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Flying into action

Volunteer pilots deliver donated medical supplies

When the volunteer pilot groups that usually provide free medical transportation to patients who live far from their doctors made the tough call to stop flying during the coronavirus pandemic, they knew what task to take on next: vanquishing the virus itself.

Mursix Vice President of Business Development Susan Murray Carlock delivers face shields produced and donated by her company to Angel Flight East pilots Ed Loxterkamp (left) and Todd Harris for distribution. Photo courtesy of Ed Loxterkamp.

Their rosters of thousands of volunteers, and more applying daily to fly their own aircraft, at their own expense, to help defeat the COVID-19 disease, represented a powerful potential resource. Meanwhile, many hospitals’ supplies of masks, face shields, gowns, and other protective items were depleting, especially in rural areas.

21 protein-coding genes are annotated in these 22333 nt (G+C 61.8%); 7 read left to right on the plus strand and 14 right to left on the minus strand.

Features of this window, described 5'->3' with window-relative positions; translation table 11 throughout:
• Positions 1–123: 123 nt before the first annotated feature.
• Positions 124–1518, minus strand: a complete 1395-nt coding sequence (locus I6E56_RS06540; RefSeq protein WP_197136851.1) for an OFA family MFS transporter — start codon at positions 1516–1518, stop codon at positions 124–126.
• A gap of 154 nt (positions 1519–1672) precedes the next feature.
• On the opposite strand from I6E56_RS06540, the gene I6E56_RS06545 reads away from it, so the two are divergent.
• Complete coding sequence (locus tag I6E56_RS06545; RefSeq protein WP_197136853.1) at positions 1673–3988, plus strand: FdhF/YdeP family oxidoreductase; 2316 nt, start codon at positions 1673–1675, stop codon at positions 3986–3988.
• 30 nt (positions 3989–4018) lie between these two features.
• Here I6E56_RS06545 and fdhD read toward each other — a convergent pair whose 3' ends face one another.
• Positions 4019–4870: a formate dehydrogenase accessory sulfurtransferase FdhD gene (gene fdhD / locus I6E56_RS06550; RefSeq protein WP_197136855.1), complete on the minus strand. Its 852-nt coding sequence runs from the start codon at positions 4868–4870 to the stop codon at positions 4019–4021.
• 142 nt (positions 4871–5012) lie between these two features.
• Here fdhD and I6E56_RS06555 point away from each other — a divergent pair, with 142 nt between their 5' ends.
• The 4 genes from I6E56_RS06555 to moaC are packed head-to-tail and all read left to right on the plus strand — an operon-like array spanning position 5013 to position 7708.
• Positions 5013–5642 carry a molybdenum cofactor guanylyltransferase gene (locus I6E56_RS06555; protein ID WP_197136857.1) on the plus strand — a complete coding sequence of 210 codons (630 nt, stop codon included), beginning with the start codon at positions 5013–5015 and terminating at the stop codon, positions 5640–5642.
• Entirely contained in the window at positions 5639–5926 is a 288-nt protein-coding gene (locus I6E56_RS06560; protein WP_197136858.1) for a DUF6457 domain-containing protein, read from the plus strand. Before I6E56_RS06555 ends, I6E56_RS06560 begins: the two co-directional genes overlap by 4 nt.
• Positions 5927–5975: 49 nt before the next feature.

It was unthinkable that such nimble resources might go undeployed in a national emergency. Instead, public-benefit aviation organizations like Angel Flight East, Angel Flight West, the Air Care Alliance, and others are focusing on getting desperately needed equipment into the hands of health care providers—a process that sometimes means making those producing the medical equipment, and those who will use it, aware of general aviation’s fast-action capabilities.